Even so, he does not hide his discontentment that whites are overrepresented in mission-critical areas and senior level management. There are only two black engineers within the exco, which implies that recruitment is still an issue.

The tide is turning, however, with plans to develop the ATNS Academy into a fully fledged tertiary education institution. ATNS is already partnering with a few universities, including one in Atlanta, USA, as well as Stellenbosch University and the Universities of Johannesburg, Pretoria and Witwatersrand. With such co-operation, the dream of establishing the South African Aviation Academy might be realised sooner than expected. Already, engagements to this effect have taken place with the Department of Higher Education.

As signatories to the Chicago Convention, ATNS knows what is expected of them. There is a need to phase out Chapter 2 aircrafts that are over-reliant on fuel burn. This will lead to fewer carbon emissions, as envisaged by the International Civil Aviation Organization (ICAO). ATNS has embarked on a comprehensive approach to achieve these targets. This approach includes noise abatement, and King Shaka International is living proof of this.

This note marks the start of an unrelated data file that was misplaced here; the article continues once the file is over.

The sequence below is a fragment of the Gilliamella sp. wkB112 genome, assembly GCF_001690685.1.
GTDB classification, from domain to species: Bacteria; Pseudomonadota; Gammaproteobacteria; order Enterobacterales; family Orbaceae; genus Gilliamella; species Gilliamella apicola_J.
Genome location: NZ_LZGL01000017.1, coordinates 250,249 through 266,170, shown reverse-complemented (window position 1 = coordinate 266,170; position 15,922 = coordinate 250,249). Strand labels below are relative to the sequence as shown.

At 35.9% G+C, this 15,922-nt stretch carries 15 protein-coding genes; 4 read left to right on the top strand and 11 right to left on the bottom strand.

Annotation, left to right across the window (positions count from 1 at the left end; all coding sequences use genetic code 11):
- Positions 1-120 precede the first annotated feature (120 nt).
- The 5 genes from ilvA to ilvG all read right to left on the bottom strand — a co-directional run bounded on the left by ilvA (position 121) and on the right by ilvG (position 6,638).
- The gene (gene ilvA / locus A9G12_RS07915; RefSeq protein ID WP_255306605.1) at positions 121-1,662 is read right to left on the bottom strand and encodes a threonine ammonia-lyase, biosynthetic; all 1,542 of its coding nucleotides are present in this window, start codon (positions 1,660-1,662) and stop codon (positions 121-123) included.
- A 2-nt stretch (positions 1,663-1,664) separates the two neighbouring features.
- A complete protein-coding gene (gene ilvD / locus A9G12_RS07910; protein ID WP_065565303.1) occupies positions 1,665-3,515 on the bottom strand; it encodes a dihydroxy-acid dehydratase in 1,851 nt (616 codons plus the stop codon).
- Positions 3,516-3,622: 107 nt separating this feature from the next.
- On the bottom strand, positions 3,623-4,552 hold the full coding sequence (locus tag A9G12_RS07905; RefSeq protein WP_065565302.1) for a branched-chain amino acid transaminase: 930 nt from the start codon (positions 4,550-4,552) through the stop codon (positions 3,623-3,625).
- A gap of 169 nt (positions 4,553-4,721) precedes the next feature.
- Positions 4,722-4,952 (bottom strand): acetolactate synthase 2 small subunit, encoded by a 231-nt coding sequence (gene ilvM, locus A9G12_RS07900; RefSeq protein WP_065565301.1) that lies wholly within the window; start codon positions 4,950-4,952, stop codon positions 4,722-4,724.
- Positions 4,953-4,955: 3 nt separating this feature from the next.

ATNS is future-conscious and pro-active. The planned Academy will focus on re-training the staff so that they acquire the necessary skills for the future.

Mthiyane has identified three priority jobs, namely satellite space knowledge specialists, upper air space specialist and aviation jurists.

With all these grand plans in hand, the future looks promising for this august institution, and with the safety record that ATNS enjoys as well as the quality of its personnel and the clarity of its vision, the future of the South African airspace looks bright.